I think of the peace of the Amity orchards, the freedom I would find there from violence and cruelty.

"Some said selfishness was the cause."

This is for your own good is what Marcus said before the first blow fell. As if hitting me was an act of self-sacrifice. As if it hurt him to do it. Well, I didn't see him limping around the kitchen this morning.

"And the last group said that it was cowardice that was to blame."

A few hoots rise up from the Dauntless section, and the rest of the Dauntless laugh. I think of the fear swallowing me last night until I couldn't feel, until I couldn't breathe. I think of the years that have ground me into dust beneath my father's heel.

"That is how we came by our factions: Candor, Erudite, Amity, Abnegation, and Dauntless." Max smiles. "In them we find administrators and teachers and counselors and leaders and protectors. In them we find our sense of belonging, our sense of community, our very lives." He clears his throat. "Enough of that. Let's get to it. Come forward and get your knife, then make your choice. First up, Zellner, Gregory."

It seems fitting that pain should follow me from my old life into my new one, with the knife digging into my palm. Still, even this morning I didn't know which faction I would choose as a haven. Gregory Zellner holds his bleeding hand over the bowl of dirt, to choose Amity.

Amity seems like the obvious choice for a haven, with its peaceful life, its sweet-smelling orchards, its smiling community. In Amity I would find the kind of acceptance I've craved my entire life, and maybe, over time, it would teach me to feel steady in myself, comfortable with who I am.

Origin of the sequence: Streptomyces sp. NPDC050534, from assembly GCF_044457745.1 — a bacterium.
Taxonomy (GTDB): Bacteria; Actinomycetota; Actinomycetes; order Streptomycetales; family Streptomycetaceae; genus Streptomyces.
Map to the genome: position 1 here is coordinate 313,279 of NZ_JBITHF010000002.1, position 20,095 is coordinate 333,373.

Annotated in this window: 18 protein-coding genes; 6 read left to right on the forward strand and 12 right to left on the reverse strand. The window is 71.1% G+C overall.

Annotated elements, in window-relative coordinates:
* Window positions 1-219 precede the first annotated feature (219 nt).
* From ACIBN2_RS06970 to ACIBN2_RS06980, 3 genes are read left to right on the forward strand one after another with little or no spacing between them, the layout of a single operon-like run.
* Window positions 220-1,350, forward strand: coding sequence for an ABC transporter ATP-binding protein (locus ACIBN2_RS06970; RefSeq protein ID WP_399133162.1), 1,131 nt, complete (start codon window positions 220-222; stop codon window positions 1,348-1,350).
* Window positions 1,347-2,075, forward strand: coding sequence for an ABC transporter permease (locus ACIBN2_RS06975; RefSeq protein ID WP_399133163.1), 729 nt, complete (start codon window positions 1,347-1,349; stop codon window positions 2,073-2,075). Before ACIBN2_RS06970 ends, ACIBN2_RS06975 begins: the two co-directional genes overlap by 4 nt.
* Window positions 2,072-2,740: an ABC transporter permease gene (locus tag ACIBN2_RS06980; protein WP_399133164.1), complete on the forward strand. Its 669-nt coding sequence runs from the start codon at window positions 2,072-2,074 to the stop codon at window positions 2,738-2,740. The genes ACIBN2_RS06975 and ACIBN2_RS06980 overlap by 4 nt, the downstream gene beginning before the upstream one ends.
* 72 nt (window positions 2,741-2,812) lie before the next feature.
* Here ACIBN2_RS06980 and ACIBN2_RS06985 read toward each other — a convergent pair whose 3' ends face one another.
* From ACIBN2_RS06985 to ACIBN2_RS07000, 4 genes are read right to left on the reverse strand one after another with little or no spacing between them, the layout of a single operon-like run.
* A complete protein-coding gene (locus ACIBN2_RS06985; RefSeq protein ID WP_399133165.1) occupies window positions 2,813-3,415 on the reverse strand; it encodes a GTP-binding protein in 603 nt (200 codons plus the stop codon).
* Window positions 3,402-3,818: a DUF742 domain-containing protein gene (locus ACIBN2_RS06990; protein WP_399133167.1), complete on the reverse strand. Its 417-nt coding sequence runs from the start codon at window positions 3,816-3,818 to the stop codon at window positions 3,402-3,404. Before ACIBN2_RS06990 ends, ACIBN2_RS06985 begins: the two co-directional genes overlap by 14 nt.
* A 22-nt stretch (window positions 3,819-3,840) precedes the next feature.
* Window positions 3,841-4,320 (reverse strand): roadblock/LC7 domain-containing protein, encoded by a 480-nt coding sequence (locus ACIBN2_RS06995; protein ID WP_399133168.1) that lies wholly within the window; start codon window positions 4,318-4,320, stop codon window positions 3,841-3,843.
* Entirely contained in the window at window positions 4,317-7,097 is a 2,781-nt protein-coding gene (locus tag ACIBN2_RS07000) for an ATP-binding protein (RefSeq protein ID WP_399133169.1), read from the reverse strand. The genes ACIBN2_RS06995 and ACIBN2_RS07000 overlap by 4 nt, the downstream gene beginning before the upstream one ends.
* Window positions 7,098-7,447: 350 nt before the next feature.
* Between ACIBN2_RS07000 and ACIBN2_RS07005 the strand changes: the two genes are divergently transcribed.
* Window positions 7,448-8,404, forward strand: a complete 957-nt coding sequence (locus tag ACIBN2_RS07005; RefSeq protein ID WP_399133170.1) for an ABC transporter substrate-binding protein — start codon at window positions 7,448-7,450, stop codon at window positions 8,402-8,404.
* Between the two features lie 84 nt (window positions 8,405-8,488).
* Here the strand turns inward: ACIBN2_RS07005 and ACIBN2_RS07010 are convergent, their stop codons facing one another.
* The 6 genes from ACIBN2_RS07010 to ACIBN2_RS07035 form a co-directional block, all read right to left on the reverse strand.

But as I look at the people sitting in that section, in their reds and yellows, I see only whole, healed people, capable of cheering one another, capable of supporting one another. They are too perfect, too kind, for someone like me to be driven into their arms by rage and fear.

The ceremony is moving too fast. "Rogers, Helena."

She chooses Candor.

I know what happens in Candor's initiation. I heard whispers about it in school one day. There, I would have to expose every secret, dig it out with my fingernails. I would have to flay myself alive to join Candor. No, I can't do that.

"Lovelace, Frederick."

Frederick Lovelace, dressed all in blue, cuts his palm and lets his blood drip into the Erudite water, turning it a deeper shade of pink. I learn easily enough for Erudite, but I know myself well enough to understand that I am too volatile, too emotional, for a place like that. It would strangle me, and what I want is to be free, not to be shuffled into yet another prison.

It takes no time at all for the name of the Abnegation girl beside me to be called. "Erasmus, Anne."

Anne--another one who never found more than a few words to speak to me--stumbles forward and walks the aisle to Max's podium. She accepts her knife with shaking hands and cuts her palm and holds her hand over the Abnegation bowl. It's easy for her. She doesn't have anything to run from, just a welcoming, kind community to rejoin. And besides, no one from Abnegation has transferred in years. It's the most loyal faction, in terms of Choosing Ceremony statistics.

"Eaton, Tobias."